Want to visit the vast French wine country?
To start off, how about taking the “A” train to Lyon, then switching to the "L" line at Vienne to Chateauneuf-du-Pape? Or go from Nantes to Orleans, passing through the wine regions of the Loir Valley?
Intrigued by the various groupings and towns within each wine region in France — say, those of Bordeaux and Burgundy — Dr. David Gissen, an architectural historian and imaginative wine buff, decided to collect each one together as if they were train stops on the Paris Metro or NYC’s subway lines.
For example, jump on the Bordeaux line at Sauternes and ride north to Bordeaux city, then transfer to the Right Bank line to St. Emilion. Or, take the Left Bank route through Margaux, Moulis, Listrac-Medoc, St. Julien, and Paulliac, to St. Estephe and then, finally, to Medoc at the end of the line next to the Atlantic.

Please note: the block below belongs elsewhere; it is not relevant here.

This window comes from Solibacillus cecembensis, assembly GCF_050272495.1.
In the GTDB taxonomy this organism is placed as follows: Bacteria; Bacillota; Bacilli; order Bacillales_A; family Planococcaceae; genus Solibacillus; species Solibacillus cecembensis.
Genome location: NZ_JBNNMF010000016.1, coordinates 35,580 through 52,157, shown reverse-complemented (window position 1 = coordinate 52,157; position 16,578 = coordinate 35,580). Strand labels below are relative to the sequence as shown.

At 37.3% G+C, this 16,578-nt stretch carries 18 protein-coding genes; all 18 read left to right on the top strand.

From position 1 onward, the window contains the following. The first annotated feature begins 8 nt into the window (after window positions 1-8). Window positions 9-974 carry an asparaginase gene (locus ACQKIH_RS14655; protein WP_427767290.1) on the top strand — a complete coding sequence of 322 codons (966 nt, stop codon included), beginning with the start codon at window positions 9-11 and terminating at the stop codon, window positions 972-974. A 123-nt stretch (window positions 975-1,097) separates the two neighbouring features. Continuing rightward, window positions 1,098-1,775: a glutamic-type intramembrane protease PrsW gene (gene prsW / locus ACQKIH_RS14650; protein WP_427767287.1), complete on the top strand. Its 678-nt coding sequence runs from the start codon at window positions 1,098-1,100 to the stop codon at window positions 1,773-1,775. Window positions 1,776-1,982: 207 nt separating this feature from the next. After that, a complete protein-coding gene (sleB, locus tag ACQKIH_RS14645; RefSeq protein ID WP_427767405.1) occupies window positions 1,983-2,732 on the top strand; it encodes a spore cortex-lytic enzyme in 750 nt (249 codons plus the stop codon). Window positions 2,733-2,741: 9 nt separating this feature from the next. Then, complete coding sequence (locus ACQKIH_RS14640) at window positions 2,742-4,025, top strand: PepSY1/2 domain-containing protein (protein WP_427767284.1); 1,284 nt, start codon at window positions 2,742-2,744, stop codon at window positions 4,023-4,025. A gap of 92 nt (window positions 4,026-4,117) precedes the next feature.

But don’t throw away your GPS just yet. While the Metro Wine Map of France is probably unparalleled as far as being a tool to help learn the relative locations of wine regions without all the clutter — not to mention it makes a nice wall graphic — it’s of no practical navigation value.
Gissen’s map is available online for $24.95 through the British-based De Long Company, which has just released it along with a conventional (and very handy, up-to-date) map of Long Island’s wineries for $29.95.